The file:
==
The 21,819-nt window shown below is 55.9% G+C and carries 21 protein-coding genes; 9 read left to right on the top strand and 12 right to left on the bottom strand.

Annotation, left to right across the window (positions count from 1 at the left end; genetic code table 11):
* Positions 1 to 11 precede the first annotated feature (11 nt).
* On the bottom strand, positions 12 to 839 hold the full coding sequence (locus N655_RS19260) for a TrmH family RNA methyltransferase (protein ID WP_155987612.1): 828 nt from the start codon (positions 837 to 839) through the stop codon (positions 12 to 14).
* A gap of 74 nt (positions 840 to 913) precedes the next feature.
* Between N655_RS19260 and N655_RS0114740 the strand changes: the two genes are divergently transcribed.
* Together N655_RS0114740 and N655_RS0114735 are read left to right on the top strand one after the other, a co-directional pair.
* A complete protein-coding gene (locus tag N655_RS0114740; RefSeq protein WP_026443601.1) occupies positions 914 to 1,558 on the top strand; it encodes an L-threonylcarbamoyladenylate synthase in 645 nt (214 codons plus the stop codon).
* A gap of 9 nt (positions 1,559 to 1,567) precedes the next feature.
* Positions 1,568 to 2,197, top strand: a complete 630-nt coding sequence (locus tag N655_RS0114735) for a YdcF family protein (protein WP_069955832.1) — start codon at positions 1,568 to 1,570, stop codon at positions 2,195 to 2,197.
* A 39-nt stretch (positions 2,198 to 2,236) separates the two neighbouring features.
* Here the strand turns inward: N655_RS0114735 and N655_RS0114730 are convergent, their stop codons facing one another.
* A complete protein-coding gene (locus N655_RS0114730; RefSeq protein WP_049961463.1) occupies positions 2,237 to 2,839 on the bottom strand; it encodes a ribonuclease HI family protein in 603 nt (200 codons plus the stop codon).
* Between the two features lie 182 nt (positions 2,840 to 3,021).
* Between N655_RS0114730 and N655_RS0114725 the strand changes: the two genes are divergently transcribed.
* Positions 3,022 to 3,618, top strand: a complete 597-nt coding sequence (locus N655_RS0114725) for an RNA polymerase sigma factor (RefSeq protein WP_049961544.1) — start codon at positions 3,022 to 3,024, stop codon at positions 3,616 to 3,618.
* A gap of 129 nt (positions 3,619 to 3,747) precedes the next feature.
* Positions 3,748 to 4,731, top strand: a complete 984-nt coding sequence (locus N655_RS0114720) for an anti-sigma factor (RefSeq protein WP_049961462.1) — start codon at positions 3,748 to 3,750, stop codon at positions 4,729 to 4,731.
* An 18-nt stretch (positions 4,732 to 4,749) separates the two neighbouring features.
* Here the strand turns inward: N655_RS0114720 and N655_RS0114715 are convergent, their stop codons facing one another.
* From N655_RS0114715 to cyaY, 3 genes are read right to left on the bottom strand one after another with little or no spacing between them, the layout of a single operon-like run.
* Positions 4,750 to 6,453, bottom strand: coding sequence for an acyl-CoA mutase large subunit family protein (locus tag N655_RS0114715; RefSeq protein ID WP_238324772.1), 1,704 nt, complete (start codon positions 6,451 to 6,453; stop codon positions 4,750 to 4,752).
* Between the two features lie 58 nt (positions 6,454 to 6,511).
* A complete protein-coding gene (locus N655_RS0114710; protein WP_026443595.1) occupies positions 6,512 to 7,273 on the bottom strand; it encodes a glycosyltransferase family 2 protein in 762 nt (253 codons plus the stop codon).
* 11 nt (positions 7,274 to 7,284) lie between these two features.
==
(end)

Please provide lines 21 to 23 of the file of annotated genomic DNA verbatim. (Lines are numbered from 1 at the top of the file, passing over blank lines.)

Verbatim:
* From N655_RS0114715 to cyaY, 3 genes are read right to left on the bottom strand one after another with little or no spacing between them, the layout of a single operon-like run.
* Positions 4,750 to 6,453, bottom strand: coding sequence for an acyl-CoA mutase large subunit family protein (locus tag N655_RS0114715; RefSeq protein ID WP_238324772.1), 1,704 nt, complete (start codon positions 6,451 to 6,453; stop codon positions 4,750 to 4,752).
* Between the two features lie 58 nt (positions 6,454 to 6,511).